Court to hear rail carriers' appeal of Family Leave decision

The Rail Carriers' appeal of a U.S. District Court ruling made last year regarding the Family and Medical Leave Act has been set for oral argument on January 3, 2007, at 9:30 a.m., or as soon thereafter as the case may be heard, at the U.S. Courthouse in Chicago. The District Court decision was filed last December 28.

The unions challenged a decision made by the major rail carriers to force their employees to exhaust their vacation and personal leave days for FMLA purposes before taking the unpaid leave they are entitled to under federal law. U.S. District Judge Wayne R. Andersen sided with the unions, ruling that the FMLA does not allow carriers to force employees to substitute paid vacation and personal leave for unpaid leave when existing collective bargaining agreements give the employees - not the carriers - the right to decide when to use their paid leave. The court held that "if a CBA gives employees the right to determine when, or in what manner, they take accrued vacation and/or personal leave, an employer cannot force employees covered by that CBA to use such vacation and/or personal leave at a time of the employer's choosing."

Judge Andersen further noted that, pursuant to the Railway Labor Act (RLA), (a) the parties must "maintain" collective bargaining agreements, (b) carriers are not permitted to change CBA provisions other than through the Section 6 process, and (c) any disputes regarding the interpretation of an existing CBA must be submitted to binding arbitration. The court held, against the carriers, in ruling the FMLA did not in any way override these basic RLA requirements.

The carriers' FMLA policies were drafted in a way that requires their workers to exhaust all paid leave time (e.g., vacation, personal days, etc.) prior to going on FMLA, which is permitted under Section 102(d)(1)(A) of the Act. The lawsuit was filed on the basis that the policies violated Section 402(a) of the Act, which says that nothing therein diminishes benefits or rights under a collective bargaining agreement ("CBA").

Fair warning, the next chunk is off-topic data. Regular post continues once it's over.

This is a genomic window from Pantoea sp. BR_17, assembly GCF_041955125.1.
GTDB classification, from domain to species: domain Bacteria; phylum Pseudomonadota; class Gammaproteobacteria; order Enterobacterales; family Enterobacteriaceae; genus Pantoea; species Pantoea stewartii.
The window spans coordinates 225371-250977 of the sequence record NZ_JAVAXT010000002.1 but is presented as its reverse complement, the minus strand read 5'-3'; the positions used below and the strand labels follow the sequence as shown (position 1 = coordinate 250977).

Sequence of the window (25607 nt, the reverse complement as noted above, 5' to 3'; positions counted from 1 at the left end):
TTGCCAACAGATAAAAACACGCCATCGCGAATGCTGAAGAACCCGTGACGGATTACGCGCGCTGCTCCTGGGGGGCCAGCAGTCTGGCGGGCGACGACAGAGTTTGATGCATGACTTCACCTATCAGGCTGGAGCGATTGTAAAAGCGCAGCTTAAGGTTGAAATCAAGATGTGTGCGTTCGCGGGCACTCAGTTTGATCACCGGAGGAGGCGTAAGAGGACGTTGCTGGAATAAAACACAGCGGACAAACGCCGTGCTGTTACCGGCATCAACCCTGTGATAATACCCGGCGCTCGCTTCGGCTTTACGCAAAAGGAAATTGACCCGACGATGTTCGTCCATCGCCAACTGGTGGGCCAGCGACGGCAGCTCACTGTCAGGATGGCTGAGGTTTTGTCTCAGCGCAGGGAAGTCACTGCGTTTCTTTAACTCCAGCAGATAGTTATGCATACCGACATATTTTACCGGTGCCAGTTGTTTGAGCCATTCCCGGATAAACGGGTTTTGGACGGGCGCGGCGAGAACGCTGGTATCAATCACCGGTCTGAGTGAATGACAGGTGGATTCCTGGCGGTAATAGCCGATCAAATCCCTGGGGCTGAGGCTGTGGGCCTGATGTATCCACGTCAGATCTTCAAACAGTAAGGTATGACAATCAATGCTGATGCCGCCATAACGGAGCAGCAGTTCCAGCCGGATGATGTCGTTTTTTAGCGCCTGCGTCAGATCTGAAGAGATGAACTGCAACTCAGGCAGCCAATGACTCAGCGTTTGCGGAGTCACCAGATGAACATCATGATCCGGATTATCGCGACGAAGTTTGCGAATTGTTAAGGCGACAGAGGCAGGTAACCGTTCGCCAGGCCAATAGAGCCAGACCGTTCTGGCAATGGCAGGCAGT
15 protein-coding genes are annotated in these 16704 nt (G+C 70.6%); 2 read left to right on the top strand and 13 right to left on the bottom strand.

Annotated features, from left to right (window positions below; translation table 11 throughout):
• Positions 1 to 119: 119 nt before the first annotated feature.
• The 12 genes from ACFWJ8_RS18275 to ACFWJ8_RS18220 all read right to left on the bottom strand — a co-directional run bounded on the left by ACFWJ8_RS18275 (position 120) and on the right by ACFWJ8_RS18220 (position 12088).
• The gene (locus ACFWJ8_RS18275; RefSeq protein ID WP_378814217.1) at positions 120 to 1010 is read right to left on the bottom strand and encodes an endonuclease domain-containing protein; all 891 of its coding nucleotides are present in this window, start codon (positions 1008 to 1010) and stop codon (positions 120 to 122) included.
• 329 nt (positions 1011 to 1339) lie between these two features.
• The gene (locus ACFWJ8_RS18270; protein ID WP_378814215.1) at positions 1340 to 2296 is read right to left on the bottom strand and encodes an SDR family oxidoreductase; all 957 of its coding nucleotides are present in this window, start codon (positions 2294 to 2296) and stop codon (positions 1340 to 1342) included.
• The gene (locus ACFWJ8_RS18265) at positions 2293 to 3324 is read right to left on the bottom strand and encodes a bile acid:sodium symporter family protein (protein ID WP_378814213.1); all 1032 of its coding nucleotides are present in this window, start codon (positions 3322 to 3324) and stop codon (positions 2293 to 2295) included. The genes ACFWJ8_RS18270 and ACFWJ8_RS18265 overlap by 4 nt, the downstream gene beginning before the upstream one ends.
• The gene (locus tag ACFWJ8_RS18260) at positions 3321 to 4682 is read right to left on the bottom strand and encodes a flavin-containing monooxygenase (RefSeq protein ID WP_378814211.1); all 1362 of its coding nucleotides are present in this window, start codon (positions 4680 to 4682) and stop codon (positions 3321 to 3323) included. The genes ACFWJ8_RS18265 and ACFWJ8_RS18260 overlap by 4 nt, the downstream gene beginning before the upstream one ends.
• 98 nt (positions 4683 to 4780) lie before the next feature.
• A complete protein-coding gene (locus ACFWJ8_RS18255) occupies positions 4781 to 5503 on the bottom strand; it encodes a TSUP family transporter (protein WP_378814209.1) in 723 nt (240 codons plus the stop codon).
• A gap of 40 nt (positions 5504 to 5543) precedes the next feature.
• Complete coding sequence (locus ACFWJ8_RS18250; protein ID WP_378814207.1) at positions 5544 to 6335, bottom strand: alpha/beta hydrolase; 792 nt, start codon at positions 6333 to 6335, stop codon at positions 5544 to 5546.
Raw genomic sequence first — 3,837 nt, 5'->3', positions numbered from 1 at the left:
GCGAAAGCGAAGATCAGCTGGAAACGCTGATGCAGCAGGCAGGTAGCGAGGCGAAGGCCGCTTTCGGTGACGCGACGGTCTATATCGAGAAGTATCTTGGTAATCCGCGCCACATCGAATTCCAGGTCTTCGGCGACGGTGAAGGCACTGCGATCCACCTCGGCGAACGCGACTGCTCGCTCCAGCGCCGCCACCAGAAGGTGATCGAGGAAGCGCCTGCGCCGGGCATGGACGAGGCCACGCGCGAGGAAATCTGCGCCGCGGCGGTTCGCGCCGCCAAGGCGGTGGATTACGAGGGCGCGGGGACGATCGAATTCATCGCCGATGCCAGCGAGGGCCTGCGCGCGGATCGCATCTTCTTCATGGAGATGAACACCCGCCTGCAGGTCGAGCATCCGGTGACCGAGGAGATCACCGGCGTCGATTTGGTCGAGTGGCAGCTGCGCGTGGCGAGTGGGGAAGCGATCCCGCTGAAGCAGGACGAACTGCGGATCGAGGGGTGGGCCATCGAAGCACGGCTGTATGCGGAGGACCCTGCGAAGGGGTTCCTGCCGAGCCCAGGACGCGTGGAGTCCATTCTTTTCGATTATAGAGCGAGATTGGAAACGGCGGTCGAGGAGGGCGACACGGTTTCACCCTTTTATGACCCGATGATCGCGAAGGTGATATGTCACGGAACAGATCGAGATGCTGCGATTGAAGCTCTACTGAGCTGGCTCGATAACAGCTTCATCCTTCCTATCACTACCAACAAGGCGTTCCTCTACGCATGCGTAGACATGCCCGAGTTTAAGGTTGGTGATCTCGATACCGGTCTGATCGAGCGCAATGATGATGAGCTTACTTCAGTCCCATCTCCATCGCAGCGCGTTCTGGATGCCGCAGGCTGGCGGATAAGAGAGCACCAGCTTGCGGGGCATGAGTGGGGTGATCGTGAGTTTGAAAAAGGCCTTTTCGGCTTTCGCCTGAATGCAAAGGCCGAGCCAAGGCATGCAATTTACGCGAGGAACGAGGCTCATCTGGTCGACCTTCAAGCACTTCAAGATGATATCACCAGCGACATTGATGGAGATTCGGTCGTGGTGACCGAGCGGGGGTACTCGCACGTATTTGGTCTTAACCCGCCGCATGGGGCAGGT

The District Court found that "FMLA does not allow an employer to take away any contractual rights," and if "CBA provisions grant employees the right to determine when, or in what manner, they utilize certain types of paid vacation and personal leave, those CBA provisions prevent employers from substituting such leave for FMLA leave." This ruling will be heard on appeal.

The FMLA was enacted in 1993, in order to grant family and temporary medical leave under certain circumstances. The Act requires that covered employers must grant an eligible employee up to a total of 12 workweeks of unpaid leave during any 12-month period for one or more of the following reasons:

It is the purpose of the Family and Medical Leave Act-

(1) to balance the demands of the workplace with the needs of families, to promote the stability and economic security of families, and to promote national interests in preserving family integrity;

(2) to entitle employees to take reasonable leave for medical reasons, for the birth or adoption of a child, and for the care of a child, spouse, or parent who has a serious health condition;

(3) to accomplish the purposes described in paragraphs (1) and (2) in a manner that accommodates the legitimate interests of employers;

(4) to accomplish the purposes described in paragraphs (1) and (2) in a manner that, consistent with the Equal Protection Clause of the Fourteenth Amendment, minimizes the potential for employment discrimination on the basis of sex by ensuring generally that leave is available for eligible medical reasons (including maternity-related disability) and for compelling family reasons, on a gender-neutral basis; and

(5) to promote the goal of equal employment opportunity for women and men, pursuant to such clause.

Brotherhood of Locomotive Engineers and Trainmen (BLET) joined with five other unions in obtaining this result: the Brotherhood of Maintenance of Way Employes Division (BMWED), the American Train Dispatchers Association (ATDA), the Brotherhood of Railroad Signalmen (BRS), National Conference of Firemen and Oilers (SEIU), and the Sheet Metal Workers International Association (SMWIA).




© 2006 Brotherhood of Locomotive Engineers and Trainmen